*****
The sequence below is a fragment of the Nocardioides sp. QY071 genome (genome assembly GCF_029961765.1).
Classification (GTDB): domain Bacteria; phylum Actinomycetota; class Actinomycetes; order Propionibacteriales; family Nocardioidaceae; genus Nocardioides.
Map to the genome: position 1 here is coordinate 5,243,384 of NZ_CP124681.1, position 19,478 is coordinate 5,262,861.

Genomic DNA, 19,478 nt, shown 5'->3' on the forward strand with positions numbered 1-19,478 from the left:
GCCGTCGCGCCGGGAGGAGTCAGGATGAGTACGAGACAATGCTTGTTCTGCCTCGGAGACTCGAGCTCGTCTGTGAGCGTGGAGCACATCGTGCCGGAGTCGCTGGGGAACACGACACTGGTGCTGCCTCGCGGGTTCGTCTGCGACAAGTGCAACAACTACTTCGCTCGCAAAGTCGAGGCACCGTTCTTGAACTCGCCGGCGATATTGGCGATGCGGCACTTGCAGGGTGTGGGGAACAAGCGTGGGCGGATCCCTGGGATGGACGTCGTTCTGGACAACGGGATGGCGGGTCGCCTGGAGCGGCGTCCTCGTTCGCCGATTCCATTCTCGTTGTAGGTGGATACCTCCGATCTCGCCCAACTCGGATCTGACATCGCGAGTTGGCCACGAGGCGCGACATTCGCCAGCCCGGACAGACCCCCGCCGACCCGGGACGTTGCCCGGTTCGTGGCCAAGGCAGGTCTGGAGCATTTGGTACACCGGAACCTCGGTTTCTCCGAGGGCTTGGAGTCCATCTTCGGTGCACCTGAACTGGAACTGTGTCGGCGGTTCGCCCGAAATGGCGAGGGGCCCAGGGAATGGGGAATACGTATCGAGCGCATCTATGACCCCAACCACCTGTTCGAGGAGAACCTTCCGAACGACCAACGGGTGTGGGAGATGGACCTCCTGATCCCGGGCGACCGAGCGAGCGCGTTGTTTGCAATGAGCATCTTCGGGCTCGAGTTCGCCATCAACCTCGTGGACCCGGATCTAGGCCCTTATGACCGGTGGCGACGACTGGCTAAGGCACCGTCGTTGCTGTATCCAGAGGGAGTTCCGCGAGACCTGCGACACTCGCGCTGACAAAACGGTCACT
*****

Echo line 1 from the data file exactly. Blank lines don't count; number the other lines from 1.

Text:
The sequence below is a fragment of the Nocardioides sp. QY071 genome (genome assembly GCF_029961765.1).